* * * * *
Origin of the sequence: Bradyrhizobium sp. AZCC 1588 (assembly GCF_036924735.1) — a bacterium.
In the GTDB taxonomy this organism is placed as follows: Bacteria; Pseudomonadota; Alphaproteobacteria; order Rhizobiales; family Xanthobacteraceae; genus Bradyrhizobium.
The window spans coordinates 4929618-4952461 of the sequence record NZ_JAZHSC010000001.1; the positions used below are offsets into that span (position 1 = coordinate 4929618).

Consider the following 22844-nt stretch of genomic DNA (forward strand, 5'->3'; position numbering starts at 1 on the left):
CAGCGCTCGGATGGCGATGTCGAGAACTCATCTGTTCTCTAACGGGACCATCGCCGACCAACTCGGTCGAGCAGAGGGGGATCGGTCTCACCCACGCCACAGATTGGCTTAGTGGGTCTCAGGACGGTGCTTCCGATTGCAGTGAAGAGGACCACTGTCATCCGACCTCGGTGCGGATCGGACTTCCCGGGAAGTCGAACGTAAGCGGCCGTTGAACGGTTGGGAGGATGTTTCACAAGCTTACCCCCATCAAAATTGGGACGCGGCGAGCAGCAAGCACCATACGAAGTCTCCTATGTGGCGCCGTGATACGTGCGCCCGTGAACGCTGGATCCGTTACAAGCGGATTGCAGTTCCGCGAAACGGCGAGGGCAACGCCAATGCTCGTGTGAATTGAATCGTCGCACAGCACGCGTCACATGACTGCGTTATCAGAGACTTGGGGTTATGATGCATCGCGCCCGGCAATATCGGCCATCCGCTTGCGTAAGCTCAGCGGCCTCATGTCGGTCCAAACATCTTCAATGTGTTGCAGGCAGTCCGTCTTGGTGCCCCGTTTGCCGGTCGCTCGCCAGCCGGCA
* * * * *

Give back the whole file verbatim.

Origin of the sequence: Bradyrhizobium sp. AZCC 1588 (assembly GCF_036924735.1) — a bacterium.
In the GTDB taxonomy this organism is placed as follows: Bacteria; Pseudomonadota; Alphaproteobacteria; order Rhizobiales; family Xanthobacteraceae; genus Bradyrhizobium.
The window spans coordinates 4929618-4952461 of the sequence record NZ_JAZHSC010000001.1; the positions used below are offsets into that span (position 1 = coordinate 4929618).

Consider the following 22844-nt stretch of genomic DNA (forward strand, 5'->3'; position numbering starts at 1 on the left):
CAGCGCTCGGATGGCGATGTCGAGAACTCATCTGTTCTCTAACGGGACCATCGCCGACCAACTCGGTCGAGCAGAGGGGGATCGGTCTCACCCACGCCACAGATTGGCTTAGTGGGTCTCAGGACGGTGCTTCCGATTGCAGTGAAGAGGACCACTGTCATCCGACCTCGGTGCGGATCGGACTTCCCGGGAAGTCGAACGTAAGCGGCCGTTGAACGGTTGGGAGGATGTTTCACAAGCTTACCCCCATCAAAATTGGGACGCGGCGAGCAGCAAGCACCATACGAAGTCTCCTATGTGGCGCCGTGATACGTGCGCCCGTGAACGCTGGATCCGTTACAAGCGGATTGCAGTTCCGCGAAACGGCGAGGGCAACGCCAATGCTCGTGTGAATTGAATCGTCGCACAGCACGCGTCACATGACTGCGTTATCAGAGACTTGGGGTTATGATGCATCGCGCCCGGCAATATCGGCCATCCGCTTGCGTAAGCTCAGCGGCCTCATGTCGGTCCAAACATCTTCAATGTGTTGCAGGCAGTCCGTCTTGGTGCCCCGTTTGCCGGTCGCTCGCCAGCCGGCA